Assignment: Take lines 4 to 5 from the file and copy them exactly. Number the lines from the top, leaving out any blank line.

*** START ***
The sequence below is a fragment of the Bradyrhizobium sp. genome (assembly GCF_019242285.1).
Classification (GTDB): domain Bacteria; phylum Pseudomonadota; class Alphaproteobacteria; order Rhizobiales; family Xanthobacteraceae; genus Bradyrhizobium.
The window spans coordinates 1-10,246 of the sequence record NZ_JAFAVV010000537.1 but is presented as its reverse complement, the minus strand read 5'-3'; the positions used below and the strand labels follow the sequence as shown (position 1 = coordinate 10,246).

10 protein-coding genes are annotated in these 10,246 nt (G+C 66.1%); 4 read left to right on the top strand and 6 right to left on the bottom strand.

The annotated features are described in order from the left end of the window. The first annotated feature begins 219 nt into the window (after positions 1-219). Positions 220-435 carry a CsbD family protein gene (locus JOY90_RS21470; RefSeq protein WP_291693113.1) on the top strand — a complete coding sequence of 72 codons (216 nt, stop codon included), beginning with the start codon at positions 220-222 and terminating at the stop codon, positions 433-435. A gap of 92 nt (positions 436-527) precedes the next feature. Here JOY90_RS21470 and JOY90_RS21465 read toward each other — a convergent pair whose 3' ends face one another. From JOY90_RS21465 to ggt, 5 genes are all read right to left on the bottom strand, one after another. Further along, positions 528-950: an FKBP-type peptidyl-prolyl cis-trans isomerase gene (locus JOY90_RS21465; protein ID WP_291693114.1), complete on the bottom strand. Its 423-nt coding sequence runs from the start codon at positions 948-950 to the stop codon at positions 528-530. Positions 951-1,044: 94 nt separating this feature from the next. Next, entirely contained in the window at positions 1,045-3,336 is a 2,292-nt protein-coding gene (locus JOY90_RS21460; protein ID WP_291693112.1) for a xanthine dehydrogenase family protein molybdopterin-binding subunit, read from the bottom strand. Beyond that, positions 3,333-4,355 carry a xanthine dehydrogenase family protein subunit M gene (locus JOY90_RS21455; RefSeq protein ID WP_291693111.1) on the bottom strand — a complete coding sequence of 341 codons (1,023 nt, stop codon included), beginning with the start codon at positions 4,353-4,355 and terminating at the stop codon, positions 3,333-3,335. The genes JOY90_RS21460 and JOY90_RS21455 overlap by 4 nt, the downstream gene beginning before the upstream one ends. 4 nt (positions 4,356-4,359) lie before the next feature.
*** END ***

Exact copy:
10 protein-coding genes are annotated in these 10,246 nt (G+C 66.1%); 4 read left to right on the top strand and 6 right to left on the bottom strand.

The annotated features are described in order from the left end of the window. The first annotated feature begins 219 nt into the window (after positions 1-219). Positions 220-435 carry a CsbD family protein gene (locus JOY90_RS21470; RefSeq protein WP_291693113.1) on the top strand — a complete coding sequence of 72 codons (216 nt, stop codon included), beginning with the start codon at positions 220-222 and terminating at the stop codon, positions 433-435. A gap of 92 nt (positions 436-527) precedes the next feature. Here JOY90_RS21470 and JOY90_RS21465 read toward each other — a convergent pair whose 3' ends face one another. From JOY90_RS21465 to ggt, 5 genes are all read right to left on the bottom strand, one after another. Further along, positions 528-950: an FKBP-type peptidyl-prolyl cis-trans isomerase gene (locus JOY90_RS21465; protein ID WP_291693114.1), complete on the bottom strand. Its 423-nt coding sequence runs from the start codon at positions 948-950 to the stop codon at positions 528-530. Positions 951-1,044: 94 nt separating this feature from the next. Next, entirely contained in the window at positions 1,045-3,336 is a 2,292-nt protein-coding gene (locus JOY90_RS21460; protein ID WP_291693112.1) for a xanthine dehydrogenase family protein molybdopterin-binding subunit, read from the bottom strand. Beyond that, positions 3,333-4,355 carry a xanthine dehydrogenase family protein subunit M gene (locus JOY90_RS21455; RefSeq protein ID WP_291693111.1) on the bottom strand — a complete coding sequence of 341 codons (1,023 nt, stop codon included), beginning with the start codon at positions 4,353-4,355 and terminating at the stop codon, positions 3,333-3,335. The genes JOY90_RS21460 and JOY90_RS21455 overlap by 4 nt, the downstream gene beginning before the upstream one ends. 4 nt (positions 4,356-4,359) lie before the next feature.